European Salary Survey - Eighth Edition
Deloitte Belgium has just released the eighth edition of its European Salary Survey. Organised for the eighth year in a row and carried out in Belgium and 18 other European countries, the report summarises the most pressing findings and highlights with regard to salary costs, net income, net spendable income as well as taxation of passive income and headquarter companies. The survey shows that Belgium moved in two years from the second most expensive country for employers to a fifth place. Although Belgium’s position has improved, it is still placed in the upper half of the ranking due to the uncapped employer contributions.
The report summarises the most pressing findings and highlights with regard to cost for the employer, net income for the employee, net spendable income, and taxation of passive income and headquarter companies.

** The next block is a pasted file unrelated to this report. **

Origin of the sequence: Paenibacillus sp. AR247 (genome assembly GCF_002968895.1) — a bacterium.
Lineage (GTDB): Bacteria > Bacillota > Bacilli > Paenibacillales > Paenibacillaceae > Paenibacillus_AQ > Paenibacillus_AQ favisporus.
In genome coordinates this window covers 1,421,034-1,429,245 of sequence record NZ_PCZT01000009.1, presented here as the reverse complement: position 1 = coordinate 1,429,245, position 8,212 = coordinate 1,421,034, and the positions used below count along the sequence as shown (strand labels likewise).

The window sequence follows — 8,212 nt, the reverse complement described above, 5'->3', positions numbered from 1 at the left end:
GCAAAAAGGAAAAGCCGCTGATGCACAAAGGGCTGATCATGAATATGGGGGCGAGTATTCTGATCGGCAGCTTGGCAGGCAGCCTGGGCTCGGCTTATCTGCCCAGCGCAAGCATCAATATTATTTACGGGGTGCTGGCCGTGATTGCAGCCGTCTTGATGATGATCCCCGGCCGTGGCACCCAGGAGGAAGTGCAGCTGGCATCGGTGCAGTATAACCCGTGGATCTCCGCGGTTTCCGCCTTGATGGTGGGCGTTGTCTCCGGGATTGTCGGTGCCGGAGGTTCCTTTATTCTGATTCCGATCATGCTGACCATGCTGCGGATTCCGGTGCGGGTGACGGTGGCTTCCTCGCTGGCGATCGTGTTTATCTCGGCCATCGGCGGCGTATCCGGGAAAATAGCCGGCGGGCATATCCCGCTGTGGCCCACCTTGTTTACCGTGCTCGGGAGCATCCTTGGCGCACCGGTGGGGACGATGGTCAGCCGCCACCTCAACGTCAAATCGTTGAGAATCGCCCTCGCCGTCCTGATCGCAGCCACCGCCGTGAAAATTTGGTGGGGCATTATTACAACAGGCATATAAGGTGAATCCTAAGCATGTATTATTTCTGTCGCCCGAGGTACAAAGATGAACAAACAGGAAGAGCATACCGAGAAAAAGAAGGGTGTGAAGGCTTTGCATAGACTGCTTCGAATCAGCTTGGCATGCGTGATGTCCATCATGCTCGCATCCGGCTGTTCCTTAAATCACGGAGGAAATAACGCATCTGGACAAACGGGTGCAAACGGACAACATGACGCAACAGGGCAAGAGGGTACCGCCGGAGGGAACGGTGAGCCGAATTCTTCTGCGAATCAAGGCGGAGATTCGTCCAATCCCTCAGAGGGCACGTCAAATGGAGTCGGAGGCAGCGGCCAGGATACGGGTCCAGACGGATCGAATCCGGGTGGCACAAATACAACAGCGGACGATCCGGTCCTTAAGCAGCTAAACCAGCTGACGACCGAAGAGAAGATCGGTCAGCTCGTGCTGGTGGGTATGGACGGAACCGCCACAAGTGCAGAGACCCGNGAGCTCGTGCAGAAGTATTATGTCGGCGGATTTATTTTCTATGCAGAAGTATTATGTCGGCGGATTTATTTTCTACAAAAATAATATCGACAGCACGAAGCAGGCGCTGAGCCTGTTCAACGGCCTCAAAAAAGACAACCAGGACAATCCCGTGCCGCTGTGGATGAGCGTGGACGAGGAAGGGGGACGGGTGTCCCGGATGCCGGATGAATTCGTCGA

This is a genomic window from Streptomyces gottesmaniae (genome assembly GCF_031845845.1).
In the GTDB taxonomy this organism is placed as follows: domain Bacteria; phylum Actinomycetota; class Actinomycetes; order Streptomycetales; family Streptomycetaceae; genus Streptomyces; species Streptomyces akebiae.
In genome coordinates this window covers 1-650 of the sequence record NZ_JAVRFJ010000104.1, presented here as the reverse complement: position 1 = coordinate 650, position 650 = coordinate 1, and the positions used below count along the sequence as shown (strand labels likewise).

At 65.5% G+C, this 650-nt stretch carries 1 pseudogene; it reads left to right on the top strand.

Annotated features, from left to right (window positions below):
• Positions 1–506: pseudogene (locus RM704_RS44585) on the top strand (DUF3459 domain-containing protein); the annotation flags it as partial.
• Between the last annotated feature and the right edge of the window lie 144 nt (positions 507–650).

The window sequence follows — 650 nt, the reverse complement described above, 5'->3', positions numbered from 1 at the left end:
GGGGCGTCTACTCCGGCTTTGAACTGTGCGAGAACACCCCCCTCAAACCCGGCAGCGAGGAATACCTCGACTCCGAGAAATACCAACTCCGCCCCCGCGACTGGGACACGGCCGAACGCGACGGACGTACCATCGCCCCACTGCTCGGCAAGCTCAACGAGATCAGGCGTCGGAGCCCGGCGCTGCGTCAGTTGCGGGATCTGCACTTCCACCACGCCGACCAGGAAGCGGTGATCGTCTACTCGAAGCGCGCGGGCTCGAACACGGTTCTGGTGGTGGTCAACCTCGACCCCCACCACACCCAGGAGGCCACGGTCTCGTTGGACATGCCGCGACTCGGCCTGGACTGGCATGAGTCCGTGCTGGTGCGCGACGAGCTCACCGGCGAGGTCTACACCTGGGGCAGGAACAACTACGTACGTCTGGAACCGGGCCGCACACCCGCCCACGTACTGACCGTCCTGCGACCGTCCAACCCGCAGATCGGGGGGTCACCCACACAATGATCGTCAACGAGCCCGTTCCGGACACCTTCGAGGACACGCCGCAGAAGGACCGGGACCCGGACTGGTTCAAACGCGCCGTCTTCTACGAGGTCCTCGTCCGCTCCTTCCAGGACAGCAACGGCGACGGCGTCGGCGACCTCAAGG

Belgian savings tax system ranks in 2017 amongst the high tax countries
The European Salary Survey also looks at how taxpayers are further taxed once their net income is on their bank account.
With regard to taxation of passive income (interest, dividends), Belgium again moves two positions in the ranking further to the increase of the taxation of dividends (12th place) and interest (13th place) to 30% instead of 27% last year. Also in Luxembourg, the taxation on interest increased from 10% to 20% placing now the country in the sixth position. The European average is 26.78% for interest payments and 26.47% for dividends.
“Some countries increased their rate while others went down, making the average rate stable over the years but it is fair to say that Belgium moved from a low tax to a high tax country for passive income,” says Patrick Derthoo, Tax Partner at Deloitte Belgium.